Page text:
Those calling for the deconstruction of the Christchurch Cathedral can no longer claim the building cannot be saved, heritage campaigner Jim Anderton says.
A new report says the historic building can be saved with techniques similar to those used in underground mining.
The independent report, which was commissioned by The Great Christchurch Building Trust following the Anglican Church's decision to demolish the iconic building down to two-three metres, found "maximum retention" of the building was possible.
Structural engineers Adam Thornton, Robert Davey and Stefano Pampanin argue a metal safe haven could be erected within the cathedral so that workers could safely brace and strengthen the inside of the building.
The technique would be similar to that used in underground mining, where a shaft is constructed and strengthened as progress is made. Workers could shore up the building from the protection of the safe haven.
Mr Thornton, of engineering firm Dunning Thornton, said while a lot more investigative work needs to be done, at this stage, the cost of their plan is more cost-effective.
"Rather than issue like deconstructing it stone by stone and rebuilding the thing in its entirety - we think that would be more expensive than stabilising it and doing repairs."
Mr Thornton believed the way the church is going about the deconstruction is risky.
"We do have some concerns that there will be points during that deconstruction where elements will be deemed to be too unstable to allow that process to continue for a while, so some portions may have to be demolished rather than deconstructed."
Adam Thornton said their suggested method of using a metal cage around the structure will allow the safe retrieval of historical artefacts inside.
Trust chairman Jim Anderton said any "reasonable person" who reads the report will see there is a way the cathedral can be preserved.
"It definitively removes the argument that it cannot be done. It can be done. That's gone now. They'll never be able to argue that."
"We've taken off the table the claim that it cannot be made safe, because it can, and also that you can't restore it, because this report says you can restore it and it would be better if you leave as much of the building intact as you can. And something like three quarters of the building could be saved by this method.
Mr Anderton was confident the money could be found for the project - without going cap in hand to taxpayers.
"We're not asking the Government for a cent. We haven't so far. And we've got networks to Africa," he said. "Money is not the problem, unless it was billions of dollars."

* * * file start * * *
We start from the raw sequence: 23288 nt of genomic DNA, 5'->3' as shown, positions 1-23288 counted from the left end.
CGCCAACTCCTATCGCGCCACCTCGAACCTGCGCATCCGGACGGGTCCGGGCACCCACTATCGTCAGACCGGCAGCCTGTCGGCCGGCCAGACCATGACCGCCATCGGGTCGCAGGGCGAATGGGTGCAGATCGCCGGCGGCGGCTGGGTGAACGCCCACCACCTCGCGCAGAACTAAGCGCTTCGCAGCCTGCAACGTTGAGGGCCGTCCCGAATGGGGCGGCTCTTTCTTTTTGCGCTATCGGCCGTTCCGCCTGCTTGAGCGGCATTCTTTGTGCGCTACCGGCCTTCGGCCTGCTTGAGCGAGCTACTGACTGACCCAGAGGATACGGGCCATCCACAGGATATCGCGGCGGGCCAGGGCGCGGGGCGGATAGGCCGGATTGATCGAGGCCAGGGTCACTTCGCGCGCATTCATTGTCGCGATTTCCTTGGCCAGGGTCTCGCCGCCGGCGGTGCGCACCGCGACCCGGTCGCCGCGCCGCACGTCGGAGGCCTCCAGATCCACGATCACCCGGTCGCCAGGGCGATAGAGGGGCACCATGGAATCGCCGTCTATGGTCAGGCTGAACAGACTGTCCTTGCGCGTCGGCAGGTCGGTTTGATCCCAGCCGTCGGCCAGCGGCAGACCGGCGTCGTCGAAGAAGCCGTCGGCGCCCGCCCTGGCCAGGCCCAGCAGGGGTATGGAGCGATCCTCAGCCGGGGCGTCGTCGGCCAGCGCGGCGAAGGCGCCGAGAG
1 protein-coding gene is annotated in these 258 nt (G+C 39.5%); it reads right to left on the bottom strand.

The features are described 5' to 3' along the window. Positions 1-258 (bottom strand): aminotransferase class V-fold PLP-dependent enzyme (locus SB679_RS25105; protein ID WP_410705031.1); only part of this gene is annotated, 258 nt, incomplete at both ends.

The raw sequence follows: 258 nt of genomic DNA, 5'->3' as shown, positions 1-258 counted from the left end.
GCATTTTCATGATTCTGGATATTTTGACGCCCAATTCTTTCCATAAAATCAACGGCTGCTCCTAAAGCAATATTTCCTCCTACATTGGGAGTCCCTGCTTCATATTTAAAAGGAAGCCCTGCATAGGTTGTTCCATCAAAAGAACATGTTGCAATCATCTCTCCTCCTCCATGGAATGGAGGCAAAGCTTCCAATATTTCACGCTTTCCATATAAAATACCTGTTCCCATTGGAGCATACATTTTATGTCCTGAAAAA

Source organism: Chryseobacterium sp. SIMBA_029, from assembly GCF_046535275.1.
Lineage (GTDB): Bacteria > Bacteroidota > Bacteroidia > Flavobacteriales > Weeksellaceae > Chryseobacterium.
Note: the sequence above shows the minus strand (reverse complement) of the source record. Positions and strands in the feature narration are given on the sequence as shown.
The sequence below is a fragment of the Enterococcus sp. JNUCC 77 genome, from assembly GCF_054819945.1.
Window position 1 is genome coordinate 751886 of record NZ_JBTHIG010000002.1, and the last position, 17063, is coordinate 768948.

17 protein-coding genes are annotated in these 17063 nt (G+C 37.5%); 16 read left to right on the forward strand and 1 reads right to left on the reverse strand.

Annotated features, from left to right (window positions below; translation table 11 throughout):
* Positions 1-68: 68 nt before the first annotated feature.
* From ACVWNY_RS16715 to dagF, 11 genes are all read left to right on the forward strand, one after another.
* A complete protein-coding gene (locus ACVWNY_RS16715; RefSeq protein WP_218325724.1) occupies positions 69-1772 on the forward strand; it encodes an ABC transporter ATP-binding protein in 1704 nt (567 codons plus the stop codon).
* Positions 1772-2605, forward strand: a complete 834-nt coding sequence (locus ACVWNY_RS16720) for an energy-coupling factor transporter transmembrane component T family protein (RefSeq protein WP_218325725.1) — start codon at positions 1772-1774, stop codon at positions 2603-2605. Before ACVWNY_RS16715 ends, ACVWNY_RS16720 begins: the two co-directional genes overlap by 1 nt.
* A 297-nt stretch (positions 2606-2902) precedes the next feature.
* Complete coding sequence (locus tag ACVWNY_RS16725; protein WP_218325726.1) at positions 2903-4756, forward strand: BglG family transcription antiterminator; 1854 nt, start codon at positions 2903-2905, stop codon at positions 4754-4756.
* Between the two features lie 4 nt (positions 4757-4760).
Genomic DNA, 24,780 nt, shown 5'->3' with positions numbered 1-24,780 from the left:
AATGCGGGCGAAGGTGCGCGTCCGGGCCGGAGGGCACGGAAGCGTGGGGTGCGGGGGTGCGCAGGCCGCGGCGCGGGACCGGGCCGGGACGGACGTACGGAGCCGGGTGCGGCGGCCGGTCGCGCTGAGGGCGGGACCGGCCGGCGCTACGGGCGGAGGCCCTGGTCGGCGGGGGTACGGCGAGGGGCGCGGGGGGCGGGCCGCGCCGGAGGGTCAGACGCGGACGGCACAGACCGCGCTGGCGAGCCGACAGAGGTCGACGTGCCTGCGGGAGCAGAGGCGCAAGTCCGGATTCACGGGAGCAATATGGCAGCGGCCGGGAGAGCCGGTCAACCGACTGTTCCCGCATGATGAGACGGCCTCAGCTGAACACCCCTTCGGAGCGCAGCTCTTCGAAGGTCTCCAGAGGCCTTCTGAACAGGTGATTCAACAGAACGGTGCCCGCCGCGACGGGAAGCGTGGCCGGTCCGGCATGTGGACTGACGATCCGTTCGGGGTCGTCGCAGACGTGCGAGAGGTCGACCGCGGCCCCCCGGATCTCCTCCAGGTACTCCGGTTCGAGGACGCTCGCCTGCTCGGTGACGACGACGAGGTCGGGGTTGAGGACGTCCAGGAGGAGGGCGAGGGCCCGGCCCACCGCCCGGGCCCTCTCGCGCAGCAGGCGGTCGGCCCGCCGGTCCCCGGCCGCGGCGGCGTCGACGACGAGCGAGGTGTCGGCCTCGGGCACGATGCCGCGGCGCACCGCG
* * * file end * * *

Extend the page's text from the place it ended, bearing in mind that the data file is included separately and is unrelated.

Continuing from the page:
The former MP was "hopeful" the church will take the report into account and the cathedral can be saved.
"You've got to have a willing owner. Have we got one? We're going to see I think."
The Cathedral Project Group acknowledged it had received the report and Acting Dean Lynda Patterson said the group would review this report against the "considerable work already undertaken in relation to safety, heritage values, financial implications and the need to reinstate the Christchurch Anglican Cathedral for the worship of God and Christian mission in the community."
The group said earlier this year Holmes engineers presented three options to the Cathedral Project Group, including a maximum retention option that was costed out at more than $100M.
"We had considered the possibility of safe havens but this approach was rejected. There has been experience of large stones falling off the building, smashing through glass into the visitors centre and rolling down the stairs towards the basement."
Prime Minister John Key told TV3's Firstline the Canterbury Earthquake Recovery Authority had been transparent in making its engineering reports available to the public.
The reports were the same ones behind the diocese's decision to deconstruct the building.
"The advice we have had from engineers is it is unsafe and needs to be demolished," he said.
Mr Key said it was "always possible" the Government would consider getting involved if a report showed the building could be saved.
"The question is what does stepping in mean. If our engineers tell us that the Cathedral is unsafe and needs to be demolished we can't step in just because a few people like it, that's not really practical."
He said the focus needed to be on what replaced the Cathedral and how much of the old Cathedral could be incorporated.
- Paul Harper, with Newstalk ZB